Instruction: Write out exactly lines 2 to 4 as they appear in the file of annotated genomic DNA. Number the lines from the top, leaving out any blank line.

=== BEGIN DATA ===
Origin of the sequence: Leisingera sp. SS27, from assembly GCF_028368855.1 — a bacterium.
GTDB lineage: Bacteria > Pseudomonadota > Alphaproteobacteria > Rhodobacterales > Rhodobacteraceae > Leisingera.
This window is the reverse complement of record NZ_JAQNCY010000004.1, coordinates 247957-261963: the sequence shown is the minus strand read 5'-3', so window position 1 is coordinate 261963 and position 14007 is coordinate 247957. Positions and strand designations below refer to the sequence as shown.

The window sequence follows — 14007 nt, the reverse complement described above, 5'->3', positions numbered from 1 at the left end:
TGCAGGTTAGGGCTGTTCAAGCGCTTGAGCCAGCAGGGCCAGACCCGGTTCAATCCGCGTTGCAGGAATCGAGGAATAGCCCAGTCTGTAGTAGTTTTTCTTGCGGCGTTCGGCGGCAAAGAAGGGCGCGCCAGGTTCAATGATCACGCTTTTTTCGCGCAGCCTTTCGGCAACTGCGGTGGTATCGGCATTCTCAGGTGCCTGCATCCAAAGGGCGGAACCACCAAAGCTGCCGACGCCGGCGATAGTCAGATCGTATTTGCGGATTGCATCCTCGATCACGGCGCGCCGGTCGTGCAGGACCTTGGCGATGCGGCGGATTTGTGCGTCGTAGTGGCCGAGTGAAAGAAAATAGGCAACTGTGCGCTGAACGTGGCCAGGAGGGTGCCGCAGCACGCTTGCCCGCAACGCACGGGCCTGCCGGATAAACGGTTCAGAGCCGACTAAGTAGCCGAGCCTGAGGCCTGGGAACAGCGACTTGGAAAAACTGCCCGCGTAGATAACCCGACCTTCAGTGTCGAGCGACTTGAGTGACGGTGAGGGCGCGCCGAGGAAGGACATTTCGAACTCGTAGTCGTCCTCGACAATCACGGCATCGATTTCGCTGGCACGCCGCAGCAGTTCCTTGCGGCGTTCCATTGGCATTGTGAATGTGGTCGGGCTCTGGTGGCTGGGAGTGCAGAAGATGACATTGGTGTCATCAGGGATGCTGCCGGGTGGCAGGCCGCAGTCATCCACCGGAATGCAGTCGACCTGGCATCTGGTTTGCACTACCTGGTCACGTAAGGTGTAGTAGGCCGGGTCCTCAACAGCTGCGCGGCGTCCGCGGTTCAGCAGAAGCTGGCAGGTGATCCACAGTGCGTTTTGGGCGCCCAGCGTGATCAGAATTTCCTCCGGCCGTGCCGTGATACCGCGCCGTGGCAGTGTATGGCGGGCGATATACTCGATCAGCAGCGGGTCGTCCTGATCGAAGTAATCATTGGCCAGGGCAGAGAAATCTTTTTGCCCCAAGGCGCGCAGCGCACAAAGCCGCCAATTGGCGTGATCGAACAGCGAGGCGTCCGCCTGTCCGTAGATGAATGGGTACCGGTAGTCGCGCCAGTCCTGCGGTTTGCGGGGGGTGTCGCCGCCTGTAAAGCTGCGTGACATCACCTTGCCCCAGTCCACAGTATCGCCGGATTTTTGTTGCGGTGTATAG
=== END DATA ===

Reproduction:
GTDB lineage: Bacteria > Pseudomonadota > Alphaproteobacteria > Rhodobacterales > Rhodobacteraceae > Leisingera.
This window is the reverse complement of record NZ_JAQNCY010000004.1, coordinates 247957-261963: the sequence shown is the minus strand read 5'-3', so window position 1 is coordinate 261963 and position 14007 is coordinate 247957. Positions and strand designations below refer to the sequence as shown.

The window sequence follows — 14007 nt, the reverse complement described above, 5'->3', positions numbered from 1 at the left end: